Mon, Haas 257, 9:30a-11:20a
Fri, Haas 257, 3:30p-5:20p
Course Contact Email:
For corresponance regarding the course, rather than email the professors or TA individually, please email firstname.lastname@example.org. This will help make sure the course is handled consistently and fairly.
office: LWSN 1187
office hours: by appointment
email: kompella X cs Y purdue Y edu (X and Y mean the usual @ and dot)
office: LWSN 1203
office hours: by appointment
Fadi Meawad [email : fmeawad at cs]
James F. Kurose and Keith W. Ross. Computer Networking - A Top Down Approach Featuring the Internet. 5th Edition.
(Note: students with an earlier edition will probably be OK, but if you are looking to buy the book for yourself, I recommend getting the latest edition. Additionally, the course materials will come from the 5th edition, and may vary a little from earlier editions.)
- 2009-12-01: Rubric for the final project posted.
- 2009-11-30: NOTE: Final project papers will be accepted until class time on 12/8 without penalty.
- 2009-11-24: Written homework 4 posted below.
- 2009-10-28: Written homework 3 posted below.
- 2009-10-27: Grades section updated below. Note that 20% of the final grade is still being scaled by the paper reviews, but it is now spread across the homeworks, midterm, and final.
- 2009-10-27: Written homework 1 grades posted on BlackBoard.
- 2009-09-28: Written homework 2 posted below.
- 2009-09-25: Final project details posted. Note in particular the first deliverable due (10/1).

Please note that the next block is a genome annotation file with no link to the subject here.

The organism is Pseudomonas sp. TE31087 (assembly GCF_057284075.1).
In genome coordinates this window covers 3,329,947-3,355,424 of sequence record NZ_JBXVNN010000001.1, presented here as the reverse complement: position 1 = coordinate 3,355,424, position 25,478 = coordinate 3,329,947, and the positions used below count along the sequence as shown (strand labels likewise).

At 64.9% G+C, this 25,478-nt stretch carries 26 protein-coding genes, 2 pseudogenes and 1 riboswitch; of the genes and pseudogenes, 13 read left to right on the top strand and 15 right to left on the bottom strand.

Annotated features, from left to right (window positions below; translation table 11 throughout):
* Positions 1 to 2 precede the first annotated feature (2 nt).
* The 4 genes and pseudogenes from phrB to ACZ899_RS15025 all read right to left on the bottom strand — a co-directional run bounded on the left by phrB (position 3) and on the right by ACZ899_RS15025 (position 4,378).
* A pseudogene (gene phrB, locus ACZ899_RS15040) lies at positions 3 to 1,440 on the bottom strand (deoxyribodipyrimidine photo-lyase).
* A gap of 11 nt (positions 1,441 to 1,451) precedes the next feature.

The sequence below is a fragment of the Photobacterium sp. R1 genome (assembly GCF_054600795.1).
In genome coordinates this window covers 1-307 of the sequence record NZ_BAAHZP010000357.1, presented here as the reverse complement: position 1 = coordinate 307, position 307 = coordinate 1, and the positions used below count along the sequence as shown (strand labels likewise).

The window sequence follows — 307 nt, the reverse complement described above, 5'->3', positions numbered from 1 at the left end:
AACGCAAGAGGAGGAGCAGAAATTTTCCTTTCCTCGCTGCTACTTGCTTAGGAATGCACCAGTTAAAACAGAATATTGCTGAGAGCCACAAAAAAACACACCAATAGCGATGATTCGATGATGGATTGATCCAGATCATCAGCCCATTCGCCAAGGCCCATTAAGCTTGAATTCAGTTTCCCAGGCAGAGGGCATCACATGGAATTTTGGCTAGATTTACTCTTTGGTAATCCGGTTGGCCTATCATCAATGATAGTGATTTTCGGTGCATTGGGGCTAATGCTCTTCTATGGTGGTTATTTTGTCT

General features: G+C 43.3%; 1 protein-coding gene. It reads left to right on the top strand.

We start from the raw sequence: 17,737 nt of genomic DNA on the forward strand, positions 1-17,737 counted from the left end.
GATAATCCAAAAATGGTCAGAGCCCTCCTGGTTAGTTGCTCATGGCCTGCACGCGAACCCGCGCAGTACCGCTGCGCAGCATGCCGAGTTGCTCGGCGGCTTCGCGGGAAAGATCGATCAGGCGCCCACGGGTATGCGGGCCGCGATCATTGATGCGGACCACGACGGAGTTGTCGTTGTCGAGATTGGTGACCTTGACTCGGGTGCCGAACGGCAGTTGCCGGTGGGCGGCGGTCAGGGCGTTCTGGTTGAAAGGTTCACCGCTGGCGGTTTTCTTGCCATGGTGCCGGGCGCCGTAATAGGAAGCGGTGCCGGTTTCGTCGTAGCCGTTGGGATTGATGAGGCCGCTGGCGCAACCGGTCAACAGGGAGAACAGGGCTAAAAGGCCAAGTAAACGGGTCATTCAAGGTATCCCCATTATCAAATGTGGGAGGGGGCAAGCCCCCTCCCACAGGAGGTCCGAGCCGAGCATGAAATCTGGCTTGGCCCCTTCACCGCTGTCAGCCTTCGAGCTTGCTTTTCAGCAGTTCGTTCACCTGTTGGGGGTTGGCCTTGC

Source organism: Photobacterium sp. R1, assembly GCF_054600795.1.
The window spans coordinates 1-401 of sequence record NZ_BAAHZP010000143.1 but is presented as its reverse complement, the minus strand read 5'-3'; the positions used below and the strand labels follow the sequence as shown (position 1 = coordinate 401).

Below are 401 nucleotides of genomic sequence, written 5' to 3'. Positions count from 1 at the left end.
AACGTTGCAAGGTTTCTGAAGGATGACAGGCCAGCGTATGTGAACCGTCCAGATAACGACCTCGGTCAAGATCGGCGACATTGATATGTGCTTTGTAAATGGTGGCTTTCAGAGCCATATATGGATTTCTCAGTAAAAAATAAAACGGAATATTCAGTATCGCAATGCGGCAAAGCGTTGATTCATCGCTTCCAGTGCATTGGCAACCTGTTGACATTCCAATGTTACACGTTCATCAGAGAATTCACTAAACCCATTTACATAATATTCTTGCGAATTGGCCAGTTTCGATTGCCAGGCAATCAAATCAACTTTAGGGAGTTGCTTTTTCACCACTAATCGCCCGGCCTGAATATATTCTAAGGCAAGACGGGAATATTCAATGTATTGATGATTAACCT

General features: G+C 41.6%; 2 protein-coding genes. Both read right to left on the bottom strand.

- 2009-09-25: Programming Assignment 2 deadline extended to 6am Monday (9/28).
- 2009-09-10: Next three papers reordered/revised. Link layer slides updated.
- 2009-09-07: Written homework 1 posted below.
- 2009-09-04: Programming Assignment 2 Posted below.
- 2009-09-03: Project 1 deadline extended to Sunday midnight (9/6).
- 2009-08-28: Tentative schedule posted, reading list finalized.
- 2009-08-26: Submission instructions for programming assignment posted.
- 2009-08-26: Submission now available for first 6 reviews at Blackboard (through Mid-Term).
- 2009-08-25: Course contact address estabblished. Please use email@example.com when contacting any of the course staff about the class.
- 2009-08-13: The website content updated. First programming assignment available.
- 2009-05-27: The webpage is created. New content added as available. The book is Kurose-Ross for all those asking.
Course DescriptionThis course is intended to provide a tour through the basic concepts underlying data communications and computer networks with an eye toward research and implementation. The structure and components of computer networks, packet switching, layered architectures, TCP/IP, physical layer, error control, window flow control, local area networks (Ethernet, Token Ring, FDDI), network layer, congestion control, quality of service and so on will be covered in this course.
- This course is focused on the principles of field of computer networks. A major part of this understanding is to learn network programming. The programming language of choice in this course is C; so, if you are unfamiliar with C, please take the undergraduate C programming course before you register for this course. This is a strong requirement and no exceptions will be made at all.
- CS 354 (undergraduate operating systems) or CS 422 (undergraduate networks) or equivalent courses or experience. While this course will cover the basics of computer networking, it's task is to prepare you for research in the field of networks. Thus, we will be covering basic material quickly, to enable more of the field to be covered, as well as making room for discussion of classical papers in the field of networking. If in doubt, please see me before you register. These courses are not required but no exposure to any of these courses would make it really hard for you to follow the course.